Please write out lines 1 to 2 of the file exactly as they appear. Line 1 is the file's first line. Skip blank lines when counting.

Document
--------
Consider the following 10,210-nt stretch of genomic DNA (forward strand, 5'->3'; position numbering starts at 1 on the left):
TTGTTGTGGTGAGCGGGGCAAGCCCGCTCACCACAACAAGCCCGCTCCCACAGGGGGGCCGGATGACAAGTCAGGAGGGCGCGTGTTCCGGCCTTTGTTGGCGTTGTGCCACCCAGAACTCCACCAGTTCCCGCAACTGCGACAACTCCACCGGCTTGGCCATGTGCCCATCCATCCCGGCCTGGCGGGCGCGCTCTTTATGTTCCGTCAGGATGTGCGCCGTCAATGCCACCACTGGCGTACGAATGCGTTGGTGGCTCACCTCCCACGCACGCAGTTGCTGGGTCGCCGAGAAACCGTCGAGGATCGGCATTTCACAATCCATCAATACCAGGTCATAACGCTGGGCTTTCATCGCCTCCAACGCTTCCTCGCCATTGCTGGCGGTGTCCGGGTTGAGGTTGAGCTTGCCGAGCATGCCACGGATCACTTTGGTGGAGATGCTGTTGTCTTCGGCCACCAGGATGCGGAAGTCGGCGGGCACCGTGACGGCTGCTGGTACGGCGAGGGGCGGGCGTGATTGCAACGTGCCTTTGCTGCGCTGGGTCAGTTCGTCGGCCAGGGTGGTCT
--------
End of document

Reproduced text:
Consider the following 10,210-nt stretch of genomic DNA (forward strand, 5'->3'; position numbering starts at 1 on the left):
TTGTTGTGGTGAGCGGGGCAAGCCCGCTCACCACAACAAGCCCGCTCCCACAGGGGGGCCGGATGACAAGTCAGGAGGGCGCGTGTTCCGGCCTTTGTTGGCGTTGTGCCACCCAGAACTCCACCAGTTCCCGCAACTGCGACAACTCCACCGGCTTGGCCATGTGCCCATCCATCCCGGCCTGGCGGGCGCGCTCTTTATGTTCCGTCAGGATGTGCGCCGTCAATGCCACCACTGGCGTACGAATGCGTTGGTGGCTCACCTCCCACGCACGCAGTTGCTGGGTCGCCGAGAAACCGTCGAGGATCGGCATTTCACAATCCATCAATACCAGGTCATAACGCTGGGCTTTCATCGCCTCCAACGCTTCCTCGCCATTGCTGGCGGTGTCCGGGTTGAGGTTGAGCTTGCCGAGCATGCCACGGATCACTTTGGTGGAGATGCTGTTGTCTTCGGCCACCAGGATGCGGAAGTCGGCGGGCACCGTGACGGCTGCTGGTACGGCGAGGGGCGGGCGTGATTGCAACGTGCCTTTGCTGCGCTGGGTCAGTTCGTCGGCCAGGGTGGTCT